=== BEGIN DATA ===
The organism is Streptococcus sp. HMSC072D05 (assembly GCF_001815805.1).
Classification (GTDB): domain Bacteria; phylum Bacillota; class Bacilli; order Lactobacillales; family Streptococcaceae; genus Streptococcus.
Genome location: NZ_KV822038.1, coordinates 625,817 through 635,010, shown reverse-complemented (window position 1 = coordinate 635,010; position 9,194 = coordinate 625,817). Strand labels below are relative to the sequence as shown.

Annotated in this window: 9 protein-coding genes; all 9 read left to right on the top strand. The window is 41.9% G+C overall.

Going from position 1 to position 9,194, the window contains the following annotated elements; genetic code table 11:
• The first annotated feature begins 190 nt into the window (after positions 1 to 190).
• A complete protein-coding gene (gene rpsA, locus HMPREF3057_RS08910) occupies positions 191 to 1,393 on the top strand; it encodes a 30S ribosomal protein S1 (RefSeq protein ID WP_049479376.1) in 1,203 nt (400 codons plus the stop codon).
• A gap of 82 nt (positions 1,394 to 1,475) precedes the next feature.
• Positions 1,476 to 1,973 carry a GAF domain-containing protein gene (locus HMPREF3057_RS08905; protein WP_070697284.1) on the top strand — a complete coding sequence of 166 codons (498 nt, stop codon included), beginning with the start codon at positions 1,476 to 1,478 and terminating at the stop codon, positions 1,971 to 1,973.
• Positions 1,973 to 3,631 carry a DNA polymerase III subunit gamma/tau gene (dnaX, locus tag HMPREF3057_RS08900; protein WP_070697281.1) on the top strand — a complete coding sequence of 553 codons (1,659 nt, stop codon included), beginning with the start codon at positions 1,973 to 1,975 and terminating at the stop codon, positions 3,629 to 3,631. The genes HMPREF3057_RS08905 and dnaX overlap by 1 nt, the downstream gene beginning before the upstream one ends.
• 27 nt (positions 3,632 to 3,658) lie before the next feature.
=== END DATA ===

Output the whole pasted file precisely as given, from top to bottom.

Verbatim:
The organism is Streptococcus sp. HMSC072D05 (assembly GCF_001815805.1).
Classification (GTDB): domain Bacteria; phylum Bacillota; class Bacilli; order Lactobacillales; family Streptococcaceae; genus Streptococcus.
Genome location: NZ_KV822038.1, coordinates 625,817 through 635,010, shown reverse-complemented (window position 1 = coordinate 635,010; position 9,194 = coordinate 625,817). Strand labels below are relative to the sequence as shown.

Annotated in this window: 9 protein-coding genes; all 9 read left to right on the top strand. The window is 41.9% G+C overall.

Going from position 1 to position 9,194, the window contains the following annotated elements; genetic code table 11:
• The first annotated feature begins 190 nt into the window (after positions 1 to 190).
• A complete protein-coding gene (gene rpsA, locus HMPREF3057_RS08910) occupies positions 191 to 1,393 on the top strand; it encodes a 30S ribosomal protein S1 (RefSeq protein ID WP_049479376.1) in 1,203 nt (400 codons plus the stop codon).
• A gap of 82 nt (positions 1,394 to 1,475) precedes the next feature.
• Positions 1,476 to 1,973 carry a GAF domain-containing protein gene (locus HMPREF3057_RS08905; protein WP_070697284.1) on the top strand — a complete coding sequence of 166 codons (498 nt, stop codon included), beginning with the start codon at positions 1,476 to 1,478 and terminating at the stop codon, positions 1,971 to 1,973.
• Positions 1,973 to 3,631 carry a DNA polymerase III subunit gamma/tau gene (dnaX, locus tag HMPREF3057_RS08900; protein WP_070697281.1) on the top strand — a complete coding sequence of 553 codons (1,659 nt, stop codon included), beginning with the start codon at positions 1,973 to 1,975 and terminating at the stop codon, positions 3,629 to 3,631. The genes HMPREF3057_RS08905 and dnaX overlap by 1 nt, the downstream gene beginning before the upstream one ends.
• 27 nt (positions 3,632 to 3,658) lie before the next feature.